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The concept of groundwater storage and recovery, also known as “conjunctive water management”, consists of storing water in wet years and recovering that water for use during dry years. As part of the RGSR project, surface water will be used instead of groundwater in wet years, allowing the groundwater to recharge through rainfall and decreased pumping. This will create a savings account of up to 20 billion gallons of groundwater that will be stored in the aquifer.
In dry years, when less surface water is available, the saved water will be pumped from the new groundwater well recovery facilities at a rate of up to 7.2 million gallons per day. To put this into context, that amount of water could serve up to 24,000 homes. The RGSR project is designed to help diversify our water supply for drought protection and will ensure we are even more resilient during and after an earthquake or other emergency. The water quality from this stored supply will meet the California Department of Public Health requirements for drinking water supplies.
A Regional Approach to Groundwater Protection
A landmark agreement between the SFPUC and three San Mateo County organizations was finalized and signed in December 2014 to ensure long-term management and sustainability of the South Westside Groundwater Basin. The partnership with SFPUC, City of Daly City, City of San Bruno and California Water Service Company allows these agencies to operate the basin sustainably and provide us with a new 20-billion-gallon regional dry year groundwater supply. These San Mateo County agencies provide drinking water from two sources, local groundwater from the South Westside Groundwater Basin and surface water supplies from the SFPUC.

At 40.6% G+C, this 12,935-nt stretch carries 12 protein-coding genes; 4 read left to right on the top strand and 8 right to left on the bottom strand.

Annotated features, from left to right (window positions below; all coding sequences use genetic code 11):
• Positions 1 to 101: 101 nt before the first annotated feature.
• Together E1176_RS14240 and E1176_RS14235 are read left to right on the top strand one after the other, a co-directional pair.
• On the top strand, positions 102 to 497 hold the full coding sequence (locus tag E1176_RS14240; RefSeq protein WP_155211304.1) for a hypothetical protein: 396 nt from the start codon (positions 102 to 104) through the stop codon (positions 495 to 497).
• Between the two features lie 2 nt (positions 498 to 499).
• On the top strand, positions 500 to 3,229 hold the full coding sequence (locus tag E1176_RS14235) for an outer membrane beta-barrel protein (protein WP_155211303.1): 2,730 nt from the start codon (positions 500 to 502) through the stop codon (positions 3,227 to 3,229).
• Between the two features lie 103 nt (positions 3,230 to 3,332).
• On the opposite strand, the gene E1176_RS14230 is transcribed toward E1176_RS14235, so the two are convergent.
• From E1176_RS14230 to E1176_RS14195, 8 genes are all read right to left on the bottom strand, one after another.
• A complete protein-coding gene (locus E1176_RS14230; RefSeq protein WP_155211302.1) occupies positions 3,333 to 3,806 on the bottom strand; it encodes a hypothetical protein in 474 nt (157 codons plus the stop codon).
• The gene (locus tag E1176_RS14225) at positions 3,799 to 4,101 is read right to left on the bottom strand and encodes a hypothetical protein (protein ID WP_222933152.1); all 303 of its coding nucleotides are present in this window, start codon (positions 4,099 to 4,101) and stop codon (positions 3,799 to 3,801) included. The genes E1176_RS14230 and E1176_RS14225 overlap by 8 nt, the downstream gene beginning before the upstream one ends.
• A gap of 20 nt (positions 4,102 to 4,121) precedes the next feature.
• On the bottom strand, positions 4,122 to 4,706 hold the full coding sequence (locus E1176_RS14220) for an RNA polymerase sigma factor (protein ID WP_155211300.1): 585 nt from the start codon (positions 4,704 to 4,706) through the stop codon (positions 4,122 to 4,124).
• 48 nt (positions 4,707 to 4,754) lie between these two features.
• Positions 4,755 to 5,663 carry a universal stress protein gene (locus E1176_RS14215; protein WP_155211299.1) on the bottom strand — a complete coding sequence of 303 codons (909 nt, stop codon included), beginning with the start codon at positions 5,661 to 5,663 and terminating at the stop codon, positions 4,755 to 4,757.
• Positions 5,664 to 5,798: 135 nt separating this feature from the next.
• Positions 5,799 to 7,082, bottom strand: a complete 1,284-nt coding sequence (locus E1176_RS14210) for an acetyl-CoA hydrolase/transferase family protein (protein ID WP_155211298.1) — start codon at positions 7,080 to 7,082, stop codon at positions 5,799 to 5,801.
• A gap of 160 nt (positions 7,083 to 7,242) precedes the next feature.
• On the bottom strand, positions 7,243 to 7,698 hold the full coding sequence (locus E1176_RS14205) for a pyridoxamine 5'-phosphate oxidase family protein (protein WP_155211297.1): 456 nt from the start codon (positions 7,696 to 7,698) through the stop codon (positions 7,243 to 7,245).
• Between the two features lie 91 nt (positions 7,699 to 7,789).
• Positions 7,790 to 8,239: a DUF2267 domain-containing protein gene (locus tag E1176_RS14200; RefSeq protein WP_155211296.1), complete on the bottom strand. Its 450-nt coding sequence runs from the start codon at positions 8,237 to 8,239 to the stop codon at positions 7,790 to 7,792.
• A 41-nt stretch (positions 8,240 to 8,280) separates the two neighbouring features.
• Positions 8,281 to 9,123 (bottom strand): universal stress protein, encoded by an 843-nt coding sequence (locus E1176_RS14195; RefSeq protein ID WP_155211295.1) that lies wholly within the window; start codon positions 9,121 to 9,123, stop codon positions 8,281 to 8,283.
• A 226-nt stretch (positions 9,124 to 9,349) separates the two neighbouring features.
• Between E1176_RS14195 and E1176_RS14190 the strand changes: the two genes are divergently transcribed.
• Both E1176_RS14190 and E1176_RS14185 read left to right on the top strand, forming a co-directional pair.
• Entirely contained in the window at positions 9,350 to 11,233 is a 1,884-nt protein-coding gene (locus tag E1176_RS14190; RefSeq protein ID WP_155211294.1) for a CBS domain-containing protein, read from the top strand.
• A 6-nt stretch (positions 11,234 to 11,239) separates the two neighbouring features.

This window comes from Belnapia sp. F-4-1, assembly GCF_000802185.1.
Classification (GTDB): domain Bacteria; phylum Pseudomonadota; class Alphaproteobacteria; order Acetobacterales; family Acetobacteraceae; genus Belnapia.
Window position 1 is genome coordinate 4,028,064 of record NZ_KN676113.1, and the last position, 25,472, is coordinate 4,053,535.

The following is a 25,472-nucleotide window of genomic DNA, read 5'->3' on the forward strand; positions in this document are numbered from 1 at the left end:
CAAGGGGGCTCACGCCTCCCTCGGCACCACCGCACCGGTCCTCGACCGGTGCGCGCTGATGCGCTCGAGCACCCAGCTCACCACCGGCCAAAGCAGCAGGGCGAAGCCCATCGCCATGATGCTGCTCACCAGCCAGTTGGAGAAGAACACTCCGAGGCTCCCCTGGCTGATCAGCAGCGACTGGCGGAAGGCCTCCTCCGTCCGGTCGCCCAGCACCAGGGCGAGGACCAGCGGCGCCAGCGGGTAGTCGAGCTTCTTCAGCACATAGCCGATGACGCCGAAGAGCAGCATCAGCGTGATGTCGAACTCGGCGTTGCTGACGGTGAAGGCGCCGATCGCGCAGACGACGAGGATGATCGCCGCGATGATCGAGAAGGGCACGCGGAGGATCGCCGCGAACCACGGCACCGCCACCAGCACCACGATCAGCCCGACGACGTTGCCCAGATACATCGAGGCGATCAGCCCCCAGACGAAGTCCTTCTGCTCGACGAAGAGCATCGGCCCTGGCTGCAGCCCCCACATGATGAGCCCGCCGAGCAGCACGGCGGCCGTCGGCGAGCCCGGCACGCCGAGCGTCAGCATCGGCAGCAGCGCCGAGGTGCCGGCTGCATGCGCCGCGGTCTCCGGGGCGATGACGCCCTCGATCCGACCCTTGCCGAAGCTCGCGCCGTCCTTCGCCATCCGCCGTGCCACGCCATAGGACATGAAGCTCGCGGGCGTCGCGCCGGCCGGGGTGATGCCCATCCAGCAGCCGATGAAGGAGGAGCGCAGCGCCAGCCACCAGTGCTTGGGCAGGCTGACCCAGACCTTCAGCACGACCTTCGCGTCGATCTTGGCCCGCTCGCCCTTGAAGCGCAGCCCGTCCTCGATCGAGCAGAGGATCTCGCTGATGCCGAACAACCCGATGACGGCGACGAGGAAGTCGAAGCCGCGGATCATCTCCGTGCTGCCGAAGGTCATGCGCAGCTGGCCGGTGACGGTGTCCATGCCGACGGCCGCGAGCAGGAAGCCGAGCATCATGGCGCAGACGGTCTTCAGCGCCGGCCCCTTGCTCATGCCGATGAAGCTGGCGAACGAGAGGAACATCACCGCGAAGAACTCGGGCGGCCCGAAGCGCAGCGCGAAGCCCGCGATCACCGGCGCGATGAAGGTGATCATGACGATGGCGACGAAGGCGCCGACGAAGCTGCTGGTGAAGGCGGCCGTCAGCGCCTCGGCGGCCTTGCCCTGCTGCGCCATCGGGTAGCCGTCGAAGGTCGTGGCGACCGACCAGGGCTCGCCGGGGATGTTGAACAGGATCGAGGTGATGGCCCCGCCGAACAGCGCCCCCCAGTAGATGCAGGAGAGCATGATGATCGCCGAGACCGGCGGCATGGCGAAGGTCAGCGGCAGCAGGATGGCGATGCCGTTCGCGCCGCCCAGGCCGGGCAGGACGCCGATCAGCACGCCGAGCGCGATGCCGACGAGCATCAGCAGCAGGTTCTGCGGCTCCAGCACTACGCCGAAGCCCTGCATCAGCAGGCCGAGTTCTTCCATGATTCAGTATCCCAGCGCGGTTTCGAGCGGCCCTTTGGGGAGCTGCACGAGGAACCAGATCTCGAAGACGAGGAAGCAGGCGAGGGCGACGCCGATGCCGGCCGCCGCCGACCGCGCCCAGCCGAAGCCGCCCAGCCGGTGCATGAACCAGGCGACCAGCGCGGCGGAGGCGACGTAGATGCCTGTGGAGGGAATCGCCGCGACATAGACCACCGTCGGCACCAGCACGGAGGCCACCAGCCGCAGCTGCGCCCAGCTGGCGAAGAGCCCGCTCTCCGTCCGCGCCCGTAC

Groundwater Storage Around the Bay
In the Bay Area alone, similar conjunctive water management programs are being implemented by the Santa Clara Valley Water District (serving Campbell, Cupertino, Gilroy, Los Altos Hills, Milpitas, Monte Sereno, Morgan Hill, Mt. View, Palo Alto, San Jose, Santa Clara, Saratoga and Sunnyvale, and the towns of Los Altos and Los Gatos), the Alameda County Water District (serving Fremont, Newark, and Union City) and the Zone 7 Water Services Agency (serving Livermore, Pleasanton and Dublin). These programs have been operating successfully for decades.
The original project design included the construction of up to 16 groundwater wells and well stations to be connected to three wholesale customers on the Upper Peninsula and the SFPUC transmission system to achieve the water supply goal. Phase 1 included the installation of 13 well stations to produce approximately 6.2 mgd, and the original scope of Phase 2 included construction of 2 to 3 additional well stations, based upon well yield.
Due to difficulties with siting well stations in the central portion of the groundwater basin, Phase 2 has been modified to install up to 3 test wells (Ludeman North, Ludeman South and Centennial Trail), complete the South San Francisco Main well and pipeline, and complete other Phase 1 scope items, including chemical system monitoring, sampling and storage at various sites. The Phase 2 test wells will not be converted to production wells at this time, but will allow for determination as to whether the identified sites could be viable future production wells, and will provide valuable information related to water quality and potential pumping capacities that can be used for future planning and decision making.